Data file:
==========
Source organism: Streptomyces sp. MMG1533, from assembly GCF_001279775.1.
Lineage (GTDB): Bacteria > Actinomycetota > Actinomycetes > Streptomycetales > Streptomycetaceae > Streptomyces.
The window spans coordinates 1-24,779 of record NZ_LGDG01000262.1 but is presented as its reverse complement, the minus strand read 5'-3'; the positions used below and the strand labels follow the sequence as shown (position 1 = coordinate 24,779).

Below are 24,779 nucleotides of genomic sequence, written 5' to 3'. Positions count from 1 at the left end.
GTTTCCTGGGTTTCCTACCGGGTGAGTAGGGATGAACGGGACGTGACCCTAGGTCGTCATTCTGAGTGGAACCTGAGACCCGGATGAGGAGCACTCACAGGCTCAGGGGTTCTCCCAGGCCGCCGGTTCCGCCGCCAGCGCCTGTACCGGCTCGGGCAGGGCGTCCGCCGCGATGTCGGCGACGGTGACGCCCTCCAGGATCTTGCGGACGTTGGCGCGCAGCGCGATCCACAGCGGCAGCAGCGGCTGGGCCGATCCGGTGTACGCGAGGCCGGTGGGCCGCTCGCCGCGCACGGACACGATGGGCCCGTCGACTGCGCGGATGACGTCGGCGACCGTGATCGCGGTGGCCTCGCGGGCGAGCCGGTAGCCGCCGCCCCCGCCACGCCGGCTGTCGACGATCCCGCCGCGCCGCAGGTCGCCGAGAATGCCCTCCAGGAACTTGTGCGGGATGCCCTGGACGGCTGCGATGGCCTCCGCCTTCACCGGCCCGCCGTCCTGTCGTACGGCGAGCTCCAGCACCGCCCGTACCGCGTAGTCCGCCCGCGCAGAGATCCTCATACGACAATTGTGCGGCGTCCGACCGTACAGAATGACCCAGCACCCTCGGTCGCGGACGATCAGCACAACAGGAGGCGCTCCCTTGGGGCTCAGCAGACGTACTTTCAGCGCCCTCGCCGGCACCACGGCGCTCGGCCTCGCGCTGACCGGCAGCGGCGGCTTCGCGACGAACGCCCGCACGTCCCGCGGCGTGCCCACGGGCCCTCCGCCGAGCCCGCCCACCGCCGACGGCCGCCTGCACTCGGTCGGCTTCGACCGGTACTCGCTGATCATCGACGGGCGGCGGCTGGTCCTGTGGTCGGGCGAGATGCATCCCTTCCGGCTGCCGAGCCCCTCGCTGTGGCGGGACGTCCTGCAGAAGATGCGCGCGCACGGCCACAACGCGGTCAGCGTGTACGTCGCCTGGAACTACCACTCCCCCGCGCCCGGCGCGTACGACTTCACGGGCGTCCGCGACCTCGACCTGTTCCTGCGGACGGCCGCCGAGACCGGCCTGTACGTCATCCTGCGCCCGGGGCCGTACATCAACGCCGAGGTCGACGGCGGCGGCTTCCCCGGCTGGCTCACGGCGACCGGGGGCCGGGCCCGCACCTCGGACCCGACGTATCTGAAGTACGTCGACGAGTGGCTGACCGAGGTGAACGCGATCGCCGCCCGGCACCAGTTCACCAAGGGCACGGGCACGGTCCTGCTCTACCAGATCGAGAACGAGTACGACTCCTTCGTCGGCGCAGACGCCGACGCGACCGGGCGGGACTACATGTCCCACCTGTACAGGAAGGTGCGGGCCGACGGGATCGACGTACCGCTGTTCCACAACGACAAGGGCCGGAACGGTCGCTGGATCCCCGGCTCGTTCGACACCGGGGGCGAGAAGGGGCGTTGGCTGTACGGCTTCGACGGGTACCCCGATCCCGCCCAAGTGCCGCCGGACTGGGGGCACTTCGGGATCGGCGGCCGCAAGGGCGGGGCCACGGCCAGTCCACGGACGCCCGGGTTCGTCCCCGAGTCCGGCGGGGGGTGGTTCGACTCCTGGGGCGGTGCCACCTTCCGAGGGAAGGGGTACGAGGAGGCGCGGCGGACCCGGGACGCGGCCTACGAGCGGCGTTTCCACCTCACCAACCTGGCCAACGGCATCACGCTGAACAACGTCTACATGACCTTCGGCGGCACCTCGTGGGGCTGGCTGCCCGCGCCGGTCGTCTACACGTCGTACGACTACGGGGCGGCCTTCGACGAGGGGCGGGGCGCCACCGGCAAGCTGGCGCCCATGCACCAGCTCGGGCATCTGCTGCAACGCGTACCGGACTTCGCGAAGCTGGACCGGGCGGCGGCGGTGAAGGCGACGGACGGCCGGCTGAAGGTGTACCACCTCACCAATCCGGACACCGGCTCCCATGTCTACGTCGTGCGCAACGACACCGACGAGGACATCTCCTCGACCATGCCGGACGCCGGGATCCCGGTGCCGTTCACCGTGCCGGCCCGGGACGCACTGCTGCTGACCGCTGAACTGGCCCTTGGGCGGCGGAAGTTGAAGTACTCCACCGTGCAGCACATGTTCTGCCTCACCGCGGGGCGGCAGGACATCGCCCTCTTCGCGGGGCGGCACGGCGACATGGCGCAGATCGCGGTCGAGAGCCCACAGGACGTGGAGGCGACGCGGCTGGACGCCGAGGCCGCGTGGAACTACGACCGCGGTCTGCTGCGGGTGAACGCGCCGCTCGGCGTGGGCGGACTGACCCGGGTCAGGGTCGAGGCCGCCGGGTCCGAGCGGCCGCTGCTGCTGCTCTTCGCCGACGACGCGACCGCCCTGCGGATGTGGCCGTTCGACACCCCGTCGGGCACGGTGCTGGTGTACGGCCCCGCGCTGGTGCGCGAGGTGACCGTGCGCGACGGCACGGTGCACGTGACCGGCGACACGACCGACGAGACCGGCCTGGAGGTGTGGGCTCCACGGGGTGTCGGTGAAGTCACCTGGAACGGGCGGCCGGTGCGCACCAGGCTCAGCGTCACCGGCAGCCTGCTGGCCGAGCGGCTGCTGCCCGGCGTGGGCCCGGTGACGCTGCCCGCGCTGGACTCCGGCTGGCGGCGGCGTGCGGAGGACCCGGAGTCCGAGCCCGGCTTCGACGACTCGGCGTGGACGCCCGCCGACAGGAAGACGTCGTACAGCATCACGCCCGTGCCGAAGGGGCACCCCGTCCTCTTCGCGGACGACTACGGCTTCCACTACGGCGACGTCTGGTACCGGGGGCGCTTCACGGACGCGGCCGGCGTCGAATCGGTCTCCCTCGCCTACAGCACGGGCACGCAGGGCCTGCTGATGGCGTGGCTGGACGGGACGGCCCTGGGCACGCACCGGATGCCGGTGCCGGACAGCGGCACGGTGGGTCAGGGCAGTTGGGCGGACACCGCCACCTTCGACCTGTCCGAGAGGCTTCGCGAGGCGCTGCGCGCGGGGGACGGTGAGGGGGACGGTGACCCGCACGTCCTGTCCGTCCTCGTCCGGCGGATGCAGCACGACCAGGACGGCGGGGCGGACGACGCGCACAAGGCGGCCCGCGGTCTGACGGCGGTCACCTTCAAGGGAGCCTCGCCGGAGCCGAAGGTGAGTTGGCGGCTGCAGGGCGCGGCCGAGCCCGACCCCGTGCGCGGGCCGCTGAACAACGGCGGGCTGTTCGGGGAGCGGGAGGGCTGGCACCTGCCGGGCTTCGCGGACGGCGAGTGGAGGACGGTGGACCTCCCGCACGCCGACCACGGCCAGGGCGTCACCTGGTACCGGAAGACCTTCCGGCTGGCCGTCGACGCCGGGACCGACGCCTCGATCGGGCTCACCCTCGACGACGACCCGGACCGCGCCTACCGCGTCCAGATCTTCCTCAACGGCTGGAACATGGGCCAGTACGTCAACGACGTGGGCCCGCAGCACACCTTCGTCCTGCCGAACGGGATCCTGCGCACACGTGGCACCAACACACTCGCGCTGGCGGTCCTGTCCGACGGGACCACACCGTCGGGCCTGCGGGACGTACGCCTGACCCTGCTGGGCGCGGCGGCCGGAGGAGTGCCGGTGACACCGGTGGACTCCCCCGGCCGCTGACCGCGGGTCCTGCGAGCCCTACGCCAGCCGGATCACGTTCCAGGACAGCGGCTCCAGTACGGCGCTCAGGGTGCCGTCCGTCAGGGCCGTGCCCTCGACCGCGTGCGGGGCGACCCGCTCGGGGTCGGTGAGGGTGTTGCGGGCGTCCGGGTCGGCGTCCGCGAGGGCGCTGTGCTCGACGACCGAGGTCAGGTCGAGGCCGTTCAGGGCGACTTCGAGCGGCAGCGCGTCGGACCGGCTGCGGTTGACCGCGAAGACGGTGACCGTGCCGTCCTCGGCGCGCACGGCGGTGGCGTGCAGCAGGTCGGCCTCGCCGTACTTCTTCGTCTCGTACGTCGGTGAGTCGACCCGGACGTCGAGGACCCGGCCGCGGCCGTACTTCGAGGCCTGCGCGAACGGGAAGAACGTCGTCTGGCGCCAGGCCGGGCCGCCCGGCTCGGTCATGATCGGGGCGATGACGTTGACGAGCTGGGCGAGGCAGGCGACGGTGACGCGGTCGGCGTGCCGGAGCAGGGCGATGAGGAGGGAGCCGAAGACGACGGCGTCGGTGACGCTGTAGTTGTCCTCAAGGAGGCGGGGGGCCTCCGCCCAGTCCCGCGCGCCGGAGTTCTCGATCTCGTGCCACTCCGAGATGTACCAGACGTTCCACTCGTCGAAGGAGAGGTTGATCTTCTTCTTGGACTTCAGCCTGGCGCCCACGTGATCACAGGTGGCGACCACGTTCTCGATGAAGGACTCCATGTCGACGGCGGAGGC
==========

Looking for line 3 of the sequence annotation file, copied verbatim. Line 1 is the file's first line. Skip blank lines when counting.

The window spans coordinates 1-24,779 of record NZ_LGDG01000262.1 but is presented as its reverse complement, the minus strand read 5'-3'; the positions used below and the strand labels follow the sequence as shown (position 1 = coordinate 24,779).